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Butterfly doors are a type of car door sometimes seen on high-performance cars. They are similar to scissor doors.

LayoutEdit

 
BMW i8 Roadster butterfly door

While scissor doors move straight up via hinge points at the bottom of a car's A-pillar, butterfly doors move up and out via hinges along the A-pillar.[1] This makes for easier entry and exit, at the expense of requiring more clearance than needed for scissor doors.

ExamplesEdit

Butterfly doors were first seen in the Alfa Romeo 33 Stradale of 1969.[2]

These doors were commonly used in Group C and IMSA GTP prototypes, as they preserved the aerodynamic shape of the canopy while allowing the driver to enter and exit the car more quickly than conventional and gullwing doors.

The Toyota Sera, made between 1990 and 1995, was a limited-release car designed exclusively for the Japanese market and the first mass-produced vehicle with butterfly doors. The Mercedes-Benz SLR McLaren Roadster is one of the few open-top cars to use butterfly wing doors. This is made possible by having hinge points along the side of the A-pillar instead of at the top. Butterfly doors have been an adopted design of modern prototypes and supercars such as the McLaren F1, Toyota GT-One, Saleen S7, Enzo Ferrari[4] (and its track day version, the FXX), Bentley Speed 8, Peugeot 908 HDi FAP, and McLaren Senna.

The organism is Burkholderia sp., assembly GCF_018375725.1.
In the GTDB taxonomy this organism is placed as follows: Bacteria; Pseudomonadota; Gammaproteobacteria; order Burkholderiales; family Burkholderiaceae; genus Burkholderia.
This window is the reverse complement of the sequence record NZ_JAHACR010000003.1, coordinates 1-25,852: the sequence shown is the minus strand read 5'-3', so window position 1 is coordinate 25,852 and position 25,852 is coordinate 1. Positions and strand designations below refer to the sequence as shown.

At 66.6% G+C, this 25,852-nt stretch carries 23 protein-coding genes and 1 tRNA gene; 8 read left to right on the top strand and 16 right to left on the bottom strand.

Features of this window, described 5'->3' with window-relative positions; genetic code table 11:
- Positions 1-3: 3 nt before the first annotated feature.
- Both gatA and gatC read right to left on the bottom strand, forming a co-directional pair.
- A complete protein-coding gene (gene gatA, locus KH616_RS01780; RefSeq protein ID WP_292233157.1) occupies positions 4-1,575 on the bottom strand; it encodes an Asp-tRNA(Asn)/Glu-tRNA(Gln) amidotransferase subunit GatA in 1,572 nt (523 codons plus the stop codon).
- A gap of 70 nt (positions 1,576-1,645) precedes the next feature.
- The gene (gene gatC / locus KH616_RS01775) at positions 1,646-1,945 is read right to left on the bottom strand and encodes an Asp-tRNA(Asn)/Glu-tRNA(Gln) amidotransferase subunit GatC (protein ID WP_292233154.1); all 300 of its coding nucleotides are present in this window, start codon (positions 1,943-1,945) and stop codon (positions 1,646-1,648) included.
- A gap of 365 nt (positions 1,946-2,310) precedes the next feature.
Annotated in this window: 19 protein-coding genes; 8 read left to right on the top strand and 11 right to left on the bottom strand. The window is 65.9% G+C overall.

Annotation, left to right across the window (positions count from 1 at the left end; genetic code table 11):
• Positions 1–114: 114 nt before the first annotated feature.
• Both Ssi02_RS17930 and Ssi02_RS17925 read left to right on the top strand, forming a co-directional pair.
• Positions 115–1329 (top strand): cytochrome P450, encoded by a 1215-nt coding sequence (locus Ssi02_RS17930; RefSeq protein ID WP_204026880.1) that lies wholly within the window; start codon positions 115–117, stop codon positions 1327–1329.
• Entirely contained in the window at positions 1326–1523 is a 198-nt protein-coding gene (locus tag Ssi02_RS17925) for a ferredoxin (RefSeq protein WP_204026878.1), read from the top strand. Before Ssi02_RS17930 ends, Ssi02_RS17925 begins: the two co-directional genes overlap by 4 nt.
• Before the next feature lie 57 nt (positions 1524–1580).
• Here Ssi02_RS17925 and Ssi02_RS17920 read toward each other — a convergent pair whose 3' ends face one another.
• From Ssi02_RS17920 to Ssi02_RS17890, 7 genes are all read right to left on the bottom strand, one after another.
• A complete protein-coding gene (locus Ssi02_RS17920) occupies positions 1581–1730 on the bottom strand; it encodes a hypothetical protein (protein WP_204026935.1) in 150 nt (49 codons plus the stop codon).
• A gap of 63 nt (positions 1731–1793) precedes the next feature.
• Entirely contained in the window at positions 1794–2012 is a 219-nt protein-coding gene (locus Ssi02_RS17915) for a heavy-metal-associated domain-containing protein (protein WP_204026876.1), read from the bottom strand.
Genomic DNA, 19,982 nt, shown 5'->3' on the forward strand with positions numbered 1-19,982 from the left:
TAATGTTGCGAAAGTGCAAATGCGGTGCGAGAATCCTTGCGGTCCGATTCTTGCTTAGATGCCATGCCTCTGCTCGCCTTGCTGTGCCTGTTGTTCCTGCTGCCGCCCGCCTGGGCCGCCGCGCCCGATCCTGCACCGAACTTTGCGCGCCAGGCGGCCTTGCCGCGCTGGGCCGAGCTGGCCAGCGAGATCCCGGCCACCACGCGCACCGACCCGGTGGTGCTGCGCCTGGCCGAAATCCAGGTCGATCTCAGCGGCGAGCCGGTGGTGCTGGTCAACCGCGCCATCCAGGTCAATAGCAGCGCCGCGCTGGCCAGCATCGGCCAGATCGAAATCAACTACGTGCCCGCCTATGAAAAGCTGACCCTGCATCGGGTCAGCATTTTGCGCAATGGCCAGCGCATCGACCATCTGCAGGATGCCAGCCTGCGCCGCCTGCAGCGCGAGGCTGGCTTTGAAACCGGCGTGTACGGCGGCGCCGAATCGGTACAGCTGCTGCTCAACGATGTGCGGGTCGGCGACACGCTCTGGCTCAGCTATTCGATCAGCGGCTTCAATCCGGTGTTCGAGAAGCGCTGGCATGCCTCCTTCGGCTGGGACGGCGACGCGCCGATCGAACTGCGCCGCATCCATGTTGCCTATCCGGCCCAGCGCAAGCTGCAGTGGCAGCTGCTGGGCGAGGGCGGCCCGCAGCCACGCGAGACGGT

The McLaren MP4-12C has a unique system wherein the butterfly doors do not use a top hinge. This allows the car and its convertible version to use frameless windows.

See alsoEdit

ReferencesEdit

  1. ^ Keith Lane (2011). Automotive A-Z: Lane’s complete dictionary of automotive terms. ISBN 184584419X.
  2. ^ This Is the Vintage Alfa Romeo That Inspired the New 8C: This Is the Vintage Alfa Romeo That Inspired the New 8C, accessdate: 15. June 2019
  3. ^ "Huffs and Puffs Along the Automotive Road". NADA's AutoExec. 79. 2007. p. 68.
  4. ^ Quinlan, Julia J. (2012). Ferrari. p. 25. ISBN 1448876842.

External linksEdit